The margin of safety is used to identify the difference between company value and price. Value investing is based on the assumption that two values are attached to all companies – the market price and the company’s business value or true value. Graham called it the intrinsic value. The difference between the two values is called the margin of safety. According to Graham, the investor should invest only if the market price is trading at a discount to its intrinsic value. Value investing is buying with a sufficient margin of safety. Graham considers buying when the market price is considerably lower than the intrinsic or real value, a minimum of 40 to 50 percent below. The enterprise value is used because I think it is a much more accurate measure of the company’s true market value than market capitalization.

#### Explanation

The margin of safety was 9 percent average. There was a zero margin of safety from 2006 to the trailing twelve months 2009. This indicates that the company’s stock was not a candidate for buying because it did not pass the requirement of at least 40-50 percent margin of safety.

Intrinsic Value = Current Earnings x (9 + 2 x Sustainable  Growth Rate)

#### Explanation

The explanation in the calculation of intrinsic value was as follows:

EPS is the company’s last 12-month earnings per share.  G stands for the company’s long-term (five years) sustainable growth estimate.   9 is the constant that represents the appropriate P-E ratio for a no-growth company. And 2 is the average yield of high-grade corporate bonds.

#### Earnings per Share (EPS)

Based on the table above, earning per share was -\$0.16 average while the sustainable growth rate was -3.34 percent. Further, the annual growth rate was \$2.32 and the intrinsic value was \$1.59 average.

On the side note, earnings per share (EPS) and the sustainable growth rate (SGR) factors intrinsic value.

#### Sustainable Growth Rate (SGR)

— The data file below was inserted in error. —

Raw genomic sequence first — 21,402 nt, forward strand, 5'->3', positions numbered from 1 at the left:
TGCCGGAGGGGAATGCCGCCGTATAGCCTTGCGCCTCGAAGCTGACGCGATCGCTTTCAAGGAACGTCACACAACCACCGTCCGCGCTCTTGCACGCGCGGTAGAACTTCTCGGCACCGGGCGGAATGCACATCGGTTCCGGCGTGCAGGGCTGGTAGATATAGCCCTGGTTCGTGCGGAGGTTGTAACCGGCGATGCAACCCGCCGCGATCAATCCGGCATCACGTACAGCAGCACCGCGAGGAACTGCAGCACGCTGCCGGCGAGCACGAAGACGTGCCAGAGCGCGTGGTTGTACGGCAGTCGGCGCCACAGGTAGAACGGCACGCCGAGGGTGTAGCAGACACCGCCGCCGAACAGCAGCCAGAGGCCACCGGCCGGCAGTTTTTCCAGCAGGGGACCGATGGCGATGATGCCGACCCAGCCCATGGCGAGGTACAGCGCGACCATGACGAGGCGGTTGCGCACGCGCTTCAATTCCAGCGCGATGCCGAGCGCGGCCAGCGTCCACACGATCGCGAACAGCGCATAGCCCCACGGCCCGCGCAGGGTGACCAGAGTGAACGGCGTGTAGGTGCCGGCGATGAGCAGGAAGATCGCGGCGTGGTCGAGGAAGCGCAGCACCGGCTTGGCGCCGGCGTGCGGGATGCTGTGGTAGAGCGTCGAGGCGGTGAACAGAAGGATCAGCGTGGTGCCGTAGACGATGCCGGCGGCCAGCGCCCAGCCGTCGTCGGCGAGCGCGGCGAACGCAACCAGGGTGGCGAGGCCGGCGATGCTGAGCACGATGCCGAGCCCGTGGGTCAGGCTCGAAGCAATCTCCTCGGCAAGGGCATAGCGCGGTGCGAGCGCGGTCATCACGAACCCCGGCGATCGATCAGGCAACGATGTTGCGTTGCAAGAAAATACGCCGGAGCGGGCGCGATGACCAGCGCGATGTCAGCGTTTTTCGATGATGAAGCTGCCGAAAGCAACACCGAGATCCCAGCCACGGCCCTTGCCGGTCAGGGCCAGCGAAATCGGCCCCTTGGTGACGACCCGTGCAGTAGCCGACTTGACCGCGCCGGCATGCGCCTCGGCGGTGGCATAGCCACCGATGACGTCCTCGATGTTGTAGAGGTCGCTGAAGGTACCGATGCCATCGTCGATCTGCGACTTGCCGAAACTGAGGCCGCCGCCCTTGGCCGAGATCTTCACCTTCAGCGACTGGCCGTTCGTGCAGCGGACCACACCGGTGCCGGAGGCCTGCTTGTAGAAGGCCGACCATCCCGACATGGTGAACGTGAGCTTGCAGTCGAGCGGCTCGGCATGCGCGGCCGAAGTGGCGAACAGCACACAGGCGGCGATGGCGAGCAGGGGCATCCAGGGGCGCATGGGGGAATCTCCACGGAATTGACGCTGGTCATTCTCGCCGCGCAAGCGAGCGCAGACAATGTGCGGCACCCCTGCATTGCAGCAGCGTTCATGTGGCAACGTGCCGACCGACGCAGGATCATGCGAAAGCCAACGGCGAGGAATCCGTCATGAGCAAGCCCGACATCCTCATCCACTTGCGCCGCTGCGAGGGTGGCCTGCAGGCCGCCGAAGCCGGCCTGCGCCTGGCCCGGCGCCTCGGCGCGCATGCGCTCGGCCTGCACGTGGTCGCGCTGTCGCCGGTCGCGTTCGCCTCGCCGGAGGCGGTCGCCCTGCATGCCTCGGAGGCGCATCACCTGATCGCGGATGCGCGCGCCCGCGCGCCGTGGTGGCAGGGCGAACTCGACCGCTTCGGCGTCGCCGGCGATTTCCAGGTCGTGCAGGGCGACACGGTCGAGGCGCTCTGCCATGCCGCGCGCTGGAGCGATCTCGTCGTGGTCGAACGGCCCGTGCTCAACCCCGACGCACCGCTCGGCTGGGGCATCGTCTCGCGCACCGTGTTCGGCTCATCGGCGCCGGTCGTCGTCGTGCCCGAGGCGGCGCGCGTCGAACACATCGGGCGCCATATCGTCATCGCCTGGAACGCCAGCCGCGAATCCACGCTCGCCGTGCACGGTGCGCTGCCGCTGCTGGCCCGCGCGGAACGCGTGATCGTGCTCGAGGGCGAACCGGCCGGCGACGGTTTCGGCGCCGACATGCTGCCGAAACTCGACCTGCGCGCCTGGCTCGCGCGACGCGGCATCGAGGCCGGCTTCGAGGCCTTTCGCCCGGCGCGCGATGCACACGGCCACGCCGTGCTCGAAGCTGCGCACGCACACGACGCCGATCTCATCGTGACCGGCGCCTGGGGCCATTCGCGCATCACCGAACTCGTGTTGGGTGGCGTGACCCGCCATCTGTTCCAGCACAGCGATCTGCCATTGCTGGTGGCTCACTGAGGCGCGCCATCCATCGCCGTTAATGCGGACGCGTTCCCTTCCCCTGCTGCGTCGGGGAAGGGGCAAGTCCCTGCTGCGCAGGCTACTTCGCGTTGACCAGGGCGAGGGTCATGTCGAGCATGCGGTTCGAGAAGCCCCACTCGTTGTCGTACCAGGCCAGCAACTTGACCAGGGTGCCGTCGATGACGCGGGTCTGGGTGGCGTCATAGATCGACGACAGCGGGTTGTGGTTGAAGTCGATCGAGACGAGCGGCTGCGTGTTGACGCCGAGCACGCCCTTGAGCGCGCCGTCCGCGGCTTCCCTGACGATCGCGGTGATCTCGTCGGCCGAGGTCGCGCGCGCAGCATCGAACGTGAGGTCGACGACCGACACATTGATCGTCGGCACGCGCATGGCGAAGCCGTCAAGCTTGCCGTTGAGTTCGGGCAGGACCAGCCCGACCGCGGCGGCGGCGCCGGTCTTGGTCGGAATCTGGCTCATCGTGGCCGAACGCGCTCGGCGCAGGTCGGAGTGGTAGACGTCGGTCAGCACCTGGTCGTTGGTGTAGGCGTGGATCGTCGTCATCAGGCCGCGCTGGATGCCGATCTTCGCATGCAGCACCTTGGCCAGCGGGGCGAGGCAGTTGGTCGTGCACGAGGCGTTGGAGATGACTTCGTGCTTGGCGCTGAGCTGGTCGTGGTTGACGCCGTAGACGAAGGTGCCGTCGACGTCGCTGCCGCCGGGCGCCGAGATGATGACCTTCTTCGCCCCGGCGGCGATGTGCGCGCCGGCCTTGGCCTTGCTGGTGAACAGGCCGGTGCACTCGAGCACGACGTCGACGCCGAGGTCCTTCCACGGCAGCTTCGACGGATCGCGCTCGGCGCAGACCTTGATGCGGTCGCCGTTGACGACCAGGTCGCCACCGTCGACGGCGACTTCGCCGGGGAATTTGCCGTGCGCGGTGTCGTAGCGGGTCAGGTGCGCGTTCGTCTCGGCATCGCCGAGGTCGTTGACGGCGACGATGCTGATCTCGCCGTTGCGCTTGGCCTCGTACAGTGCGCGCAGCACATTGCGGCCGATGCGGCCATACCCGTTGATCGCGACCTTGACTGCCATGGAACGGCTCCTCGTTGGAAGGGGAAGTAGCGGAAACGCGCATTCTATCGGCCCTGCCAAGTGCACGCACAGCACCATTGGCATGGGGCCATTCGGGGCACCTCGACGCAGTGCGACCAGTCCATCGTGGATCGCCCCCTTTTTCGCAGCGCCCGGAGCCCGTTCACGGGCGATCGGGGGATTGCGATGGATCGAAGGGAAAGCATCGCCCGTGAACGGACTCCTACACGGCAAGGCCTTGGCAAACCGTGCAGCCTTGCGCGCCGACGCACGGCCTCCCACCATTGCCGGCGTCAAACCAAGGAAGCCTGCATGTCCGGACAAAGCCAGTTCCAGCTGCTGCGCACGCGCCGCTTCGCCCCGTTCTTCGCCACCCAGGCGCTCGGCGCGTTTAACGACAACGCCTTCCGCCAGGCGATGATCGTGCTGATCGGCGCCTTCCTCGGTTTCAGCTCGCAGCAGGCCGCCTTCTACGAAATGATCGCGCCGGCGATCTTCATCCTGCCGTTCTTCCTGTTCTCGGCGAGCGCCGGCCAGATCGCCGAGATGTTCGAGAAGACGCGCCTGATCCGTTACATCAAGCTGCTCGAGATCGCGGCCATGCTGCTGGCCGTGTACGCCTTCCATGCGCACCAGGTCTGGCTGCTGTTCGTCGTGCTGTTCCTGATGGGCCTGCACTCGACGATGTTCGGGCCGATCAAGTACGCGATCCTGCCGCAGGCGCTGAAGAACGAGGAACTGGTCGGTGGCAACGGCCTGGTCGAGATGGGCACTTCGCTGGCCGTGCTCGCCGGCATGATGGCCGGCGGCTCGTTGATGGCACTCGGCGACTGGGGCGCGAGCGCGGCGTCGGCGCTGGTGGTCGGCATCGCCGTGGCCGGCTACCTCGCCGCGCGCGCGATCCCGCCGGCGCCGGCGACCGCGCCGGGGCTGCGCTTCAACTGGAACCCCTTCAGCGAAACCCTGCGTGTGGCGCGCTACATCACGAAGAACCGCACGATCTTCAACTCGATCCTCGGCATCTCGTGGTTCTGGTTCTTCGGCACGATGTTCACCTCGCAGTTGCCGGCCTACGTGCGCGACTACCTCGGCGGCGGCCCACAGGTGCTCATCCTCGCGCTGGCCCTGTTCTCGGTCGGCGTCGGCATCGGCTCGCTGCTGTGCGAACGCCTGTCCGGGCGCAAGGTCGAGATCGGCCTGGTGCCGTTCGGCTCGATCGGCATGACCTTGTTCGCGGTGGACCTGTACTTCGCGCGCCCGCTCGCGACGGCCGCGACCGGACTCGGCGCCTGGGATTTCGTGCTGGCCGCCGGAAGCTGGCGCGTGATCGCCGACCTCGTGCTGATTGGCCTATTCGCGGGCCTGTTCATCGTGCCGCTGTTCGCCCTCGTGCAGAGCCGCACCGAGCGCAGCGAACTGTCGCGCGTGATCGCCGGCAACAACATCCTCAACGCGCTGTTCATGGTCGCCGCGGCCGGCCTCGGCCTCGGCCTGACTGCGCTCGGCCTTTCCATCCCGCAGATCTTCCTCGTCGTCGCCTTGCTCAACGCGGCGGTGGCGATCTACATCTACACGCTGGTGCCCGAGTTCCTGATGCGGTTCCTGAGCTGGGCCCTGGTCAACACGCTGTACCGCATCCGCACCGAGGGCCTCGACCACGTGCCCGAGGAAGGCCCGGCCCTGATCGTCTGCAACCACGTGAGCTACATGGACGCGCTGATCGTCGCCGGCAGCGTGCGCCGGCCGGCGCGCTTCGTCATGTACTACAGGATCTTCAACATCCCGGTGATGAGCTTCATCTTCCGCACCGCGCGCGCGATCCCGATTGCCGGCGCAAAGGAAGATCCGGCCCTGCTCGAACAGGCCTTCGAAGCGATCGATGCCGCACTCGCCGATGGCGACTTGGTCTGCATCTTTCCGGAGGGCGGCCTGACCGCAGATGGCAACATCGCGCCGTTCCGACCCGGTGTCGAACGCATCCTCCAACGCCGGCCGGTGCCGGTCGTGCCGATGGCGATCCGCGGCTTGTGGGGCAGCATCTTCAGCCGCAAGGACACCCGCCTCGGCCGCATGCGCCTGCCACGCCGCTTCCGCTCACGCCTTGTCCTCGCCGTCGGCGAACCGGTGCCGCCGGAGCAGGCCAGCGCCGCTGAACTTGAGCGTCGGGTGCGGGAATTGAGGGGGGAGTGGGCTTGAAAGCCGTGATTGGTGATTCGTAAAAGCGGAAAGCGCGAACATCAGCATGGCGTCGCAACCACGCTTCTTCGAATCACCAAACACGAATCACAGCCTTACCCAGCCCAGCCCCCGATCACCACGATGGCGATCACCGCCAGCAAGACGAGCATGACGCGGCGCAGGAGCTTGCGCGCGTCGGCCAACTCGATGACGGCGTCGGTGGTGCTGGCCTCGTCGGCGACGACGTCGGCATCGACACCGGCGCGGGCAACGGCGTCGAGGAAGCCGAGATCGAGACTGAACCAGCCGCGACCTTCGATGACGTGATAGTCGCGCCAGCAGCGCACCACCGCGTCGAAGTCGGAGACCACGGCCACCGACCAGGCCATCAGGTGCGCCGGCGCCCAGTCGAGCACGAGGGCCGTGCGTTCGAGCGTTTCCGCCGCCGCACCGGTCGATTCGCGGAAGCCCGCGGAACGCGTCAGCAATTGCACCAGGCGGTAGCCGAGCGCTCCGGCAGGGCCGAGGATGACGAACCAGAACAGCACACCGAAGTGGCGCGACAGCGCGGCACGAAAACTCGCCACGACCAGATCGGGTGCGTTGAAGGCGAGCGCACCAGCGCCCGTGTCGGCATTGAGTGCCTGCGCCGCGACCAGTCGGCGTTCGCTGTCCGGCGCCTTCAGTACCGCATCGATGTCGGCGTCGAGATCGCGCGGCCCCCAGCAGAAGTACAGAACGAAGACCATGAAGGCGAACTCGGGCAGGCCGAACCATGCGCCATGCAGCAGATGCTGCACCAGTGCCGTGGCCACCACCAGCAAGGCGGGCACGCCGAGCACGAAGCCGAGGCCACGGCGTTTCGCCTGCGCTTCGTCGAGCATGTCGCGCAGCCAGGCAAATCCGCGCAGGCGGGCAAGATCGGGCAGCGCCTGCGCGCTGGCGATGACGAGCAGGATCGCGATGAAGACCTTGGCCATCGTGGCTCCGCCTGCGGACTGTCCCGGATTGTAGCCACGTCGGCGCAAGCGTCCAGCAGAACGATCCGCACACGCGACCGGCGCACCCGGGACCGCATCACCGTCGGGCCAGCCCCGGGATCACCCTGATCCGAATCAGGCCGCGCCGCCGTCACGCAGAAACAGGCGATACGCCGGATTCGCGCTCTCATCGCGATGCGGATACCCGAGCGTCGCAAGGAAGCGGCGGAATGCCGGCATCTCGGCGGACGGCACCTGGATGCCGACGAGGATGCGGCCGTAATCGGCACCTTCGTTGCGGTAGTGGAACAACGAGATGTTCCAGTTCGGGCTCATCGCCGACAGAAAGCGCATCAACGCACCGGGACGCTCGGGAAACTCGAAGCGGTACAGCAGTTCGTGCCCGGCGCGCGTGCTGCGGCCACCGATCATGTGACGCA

Sustainable growth rate (SGR), on the other hand, shows how fast a company can grow using internally generated assets without issuing additional debt or equity. To calculate the sustainable growth rate for a company, you need to know its return on equity (ROE). You also need to know the dividend payout ratio. From there, multiply the company’s ROE by its plow back ratio, which is equal to 1 minus the dividend payout ratio. Simplifying this, we will arrive at this formula: Sustainable growth rate = ROE x (1 – dividend-payout ratio)

#### Explanation

The average return on equity of Point Blank was -3.34 percent and the payout ratio was zero because the company did not pay cash dividends to its shareholders.

Return on equity shows how many dollars of earnings result from each dollar of equity.  There are two approaches in calculating the sustainable growth rate, these are the relative ratio approach and the average ratio approach. I have summarized the difference between these two approaches in the table given below:

#### Explanation

The margin of safety was 9 percent in relative approach, while in the average approach it has zero margins of safety.

The graph above shows the enterprise value line was higher than the enterprise value line in 2005. It dropped by 97 percent in 2006 and the line continued to be lower than the EV line. It means that there was no margin of safety during these periods.

### Price to Earnings/Earnings Per Share (P/E*EPS)

This method will determine whether the stocks are undervalued or overvalued by multiplying the Price to Earnings (P/E) ratio with the company’s relative Earnings per Share (EPS) and comparing it to the enterprise value per share, we can determine the status of the stock price.

The P/E*EPS valuation conveys that the price was a fair value from 2005 to the trailing twelve months 2009. The P/E*EPS was 99 percent of the enterprise value per share, nearly 100 percent.